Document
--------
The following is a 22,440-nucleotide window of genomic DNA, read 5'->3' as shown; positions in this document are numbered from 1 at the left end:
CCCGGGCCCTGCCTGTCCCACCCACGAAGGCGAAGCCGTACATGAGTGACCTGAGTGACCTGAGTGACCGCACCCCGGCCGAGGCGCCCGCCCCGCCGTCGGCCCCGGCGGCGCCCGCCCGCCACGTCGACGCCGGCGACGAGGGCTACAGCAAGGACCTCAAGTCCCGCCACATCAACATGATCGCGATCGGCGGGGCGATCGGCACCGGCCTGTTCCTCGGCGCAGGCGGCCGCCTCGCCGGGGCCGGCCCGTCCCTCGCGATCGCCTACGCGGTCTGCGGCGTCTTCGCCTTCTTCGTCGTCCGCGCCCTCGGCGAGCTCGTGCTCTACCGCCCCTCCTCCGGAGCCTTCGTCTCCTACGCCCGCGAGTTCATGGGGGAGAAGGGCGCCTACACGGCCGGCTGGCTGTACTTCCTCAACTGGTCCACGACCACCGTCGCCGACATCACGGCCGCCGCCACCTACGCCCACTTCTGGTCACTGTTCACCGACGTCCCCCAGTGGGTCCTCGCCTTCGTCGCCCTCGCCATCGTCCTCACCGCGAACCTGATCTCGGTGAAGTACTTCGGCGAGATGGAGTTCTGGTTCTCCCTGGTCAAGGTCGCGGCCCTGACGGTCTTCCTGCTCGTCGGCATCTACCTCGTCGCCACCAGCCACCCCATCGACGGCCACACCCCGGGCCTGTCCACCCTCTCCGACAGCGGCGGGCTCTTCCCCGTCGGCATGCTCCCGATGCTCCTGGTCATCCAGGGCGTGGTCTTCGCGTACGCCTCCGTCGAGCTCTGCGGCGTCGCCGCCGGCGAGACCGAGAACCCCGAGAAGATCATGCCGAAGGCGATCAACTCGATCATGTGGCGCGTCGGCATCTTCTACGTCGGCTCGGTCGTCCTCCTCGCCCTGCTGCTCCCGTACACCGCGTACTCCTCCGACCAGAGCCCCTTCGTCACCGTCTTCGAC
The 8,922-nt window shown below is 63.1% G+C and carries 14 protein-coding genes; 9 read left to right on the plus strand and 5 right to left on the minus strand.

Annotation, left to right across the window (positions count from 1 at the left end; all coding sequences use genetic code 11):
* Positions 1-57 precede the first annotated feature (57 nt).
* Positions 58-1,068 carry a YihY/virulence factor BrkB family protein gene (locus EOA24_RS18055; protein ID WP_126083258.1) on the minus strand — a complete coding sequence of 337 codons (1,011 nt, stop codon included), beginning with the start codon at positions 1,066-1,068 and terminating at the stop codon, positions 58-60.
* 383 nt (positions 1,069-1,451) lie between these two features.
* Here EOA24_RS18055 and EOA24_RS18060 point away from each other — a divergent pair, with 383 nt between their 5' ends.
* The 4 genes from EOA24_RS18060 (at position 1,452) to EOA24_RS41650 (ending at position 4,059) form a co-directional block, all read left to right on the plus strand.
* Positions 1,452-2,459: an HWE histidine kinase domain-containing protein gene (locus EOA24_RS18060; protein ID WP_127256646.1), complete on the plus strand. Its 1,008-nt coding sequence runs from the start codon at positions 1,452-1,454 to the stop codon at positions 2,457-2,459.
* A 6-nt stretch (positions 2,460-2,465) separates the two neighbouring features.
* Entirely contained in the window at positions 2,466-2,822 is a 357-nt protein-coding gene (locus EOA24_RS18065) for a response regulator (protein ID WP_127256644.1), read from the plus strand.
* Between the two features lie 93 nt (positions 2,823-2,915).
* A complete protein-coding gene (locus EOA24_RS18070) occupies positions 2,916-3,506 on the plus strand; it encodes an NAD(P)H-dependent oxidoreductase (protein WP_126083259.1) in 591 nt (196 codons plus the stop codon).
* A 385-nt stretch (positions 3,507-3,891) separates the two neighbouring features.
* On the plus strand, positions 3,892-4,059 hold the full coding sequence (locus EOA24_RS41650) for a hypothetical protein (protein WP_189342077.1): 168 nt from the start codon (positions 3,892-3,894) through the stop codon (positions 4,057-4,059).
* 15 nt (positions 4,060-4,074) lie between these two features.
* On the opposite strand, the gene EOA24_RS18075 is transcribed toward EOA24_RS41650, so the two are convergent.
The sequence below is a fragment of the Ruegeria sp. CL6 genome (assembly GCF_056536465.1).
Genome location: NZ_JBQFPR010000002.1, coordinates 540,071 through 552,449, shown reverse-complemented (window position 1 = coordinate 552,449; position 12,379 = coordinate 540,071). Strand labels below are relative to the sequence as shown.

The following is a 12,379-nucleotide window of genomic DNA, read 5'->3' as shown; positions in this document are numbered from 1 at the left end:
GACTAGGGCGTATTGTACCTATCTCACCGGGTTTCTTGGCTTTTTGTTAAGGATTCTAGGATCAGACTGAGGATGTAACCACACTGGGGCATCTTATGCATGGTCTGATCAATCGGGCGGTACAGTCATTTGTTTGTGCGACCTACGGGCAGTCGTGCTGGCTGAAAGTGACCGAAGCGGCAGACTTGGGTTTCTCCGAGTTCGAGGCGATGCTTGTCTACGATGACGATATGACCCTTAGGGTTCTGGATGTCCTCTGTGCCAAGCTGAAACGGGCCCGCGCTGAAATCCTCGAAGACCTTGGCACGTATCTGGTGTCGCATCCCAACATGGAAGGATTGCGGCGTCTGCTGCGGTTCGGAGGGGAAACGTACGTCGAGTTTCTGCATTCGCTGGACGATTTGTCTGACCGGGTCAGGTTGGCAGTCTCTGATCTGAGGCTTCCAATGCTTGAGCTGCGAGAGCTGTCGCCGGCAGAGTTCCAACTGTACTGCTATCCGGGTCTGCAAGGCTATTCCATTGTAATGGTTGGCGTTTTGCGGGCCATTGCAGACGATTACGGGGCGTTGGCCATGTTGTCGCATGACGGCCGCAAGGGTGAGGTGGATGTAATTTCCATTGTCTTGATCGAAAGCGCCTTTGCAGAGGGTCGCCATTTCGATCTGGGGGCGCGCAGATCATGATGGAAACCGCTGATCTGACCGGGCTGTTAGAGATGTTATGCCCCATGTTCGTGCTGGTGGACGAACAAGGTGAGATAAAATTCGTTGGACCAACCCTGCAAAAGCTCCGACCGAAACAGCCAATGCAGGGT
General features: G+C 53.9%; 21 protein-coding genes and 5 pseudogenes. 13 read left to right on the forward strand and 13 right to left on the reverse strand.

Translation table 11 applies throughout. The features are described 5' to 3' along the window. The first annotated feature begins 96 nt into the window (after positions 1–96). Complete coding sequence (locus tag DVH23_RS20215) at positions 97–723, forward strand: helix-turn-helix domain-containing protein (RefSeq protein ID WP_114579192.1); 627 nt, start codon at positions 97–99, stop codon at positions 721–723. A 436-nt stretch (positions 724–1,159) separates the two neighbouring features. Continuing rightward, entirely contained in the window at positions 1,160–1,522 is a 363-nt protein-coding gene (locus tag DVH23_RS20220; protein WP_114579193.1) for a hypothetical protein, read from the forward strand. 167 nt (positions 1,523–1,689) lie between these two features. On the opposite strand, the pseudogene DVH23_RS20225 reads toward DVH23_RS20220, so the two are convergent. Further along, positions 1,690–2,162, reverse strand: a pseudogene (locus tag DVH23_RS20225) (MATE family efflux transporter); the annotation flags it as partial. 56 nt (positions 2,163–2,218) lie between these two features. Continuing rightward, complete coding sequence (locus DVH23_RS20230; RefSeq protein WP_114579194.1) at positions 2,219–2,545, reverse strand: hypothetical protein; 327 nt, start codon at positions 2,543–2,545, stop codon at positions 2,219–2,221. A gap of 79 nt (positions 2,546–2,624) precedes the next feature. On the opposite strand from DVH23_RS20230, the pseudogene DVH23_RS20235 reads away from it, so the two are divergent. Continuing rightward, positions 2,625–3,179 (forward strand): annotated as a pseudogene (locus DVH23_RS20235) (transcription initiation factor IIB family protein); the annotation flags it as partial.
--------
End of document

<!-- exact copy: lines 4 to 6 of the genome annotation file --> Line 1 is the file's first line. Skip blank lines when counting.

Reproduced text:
Annotation, left to right across the window (positions count from 1 at the left end; all coding sequences use genetic code 11):
* Positions 1-57 precede the first annotated feature (57 nt).
* Positions 58-1,068 carry a YihY/virulence factor BrkB family protein gene (locus EOA24_RS18055; protein ID WP_126083258.1) on the minus strand — a complete coding sequence of 337 codons (1,011 nt, stop codon included), beginning with the start codon at positions 1,066-1,068 and terminating at the stop codon, positions 58-60.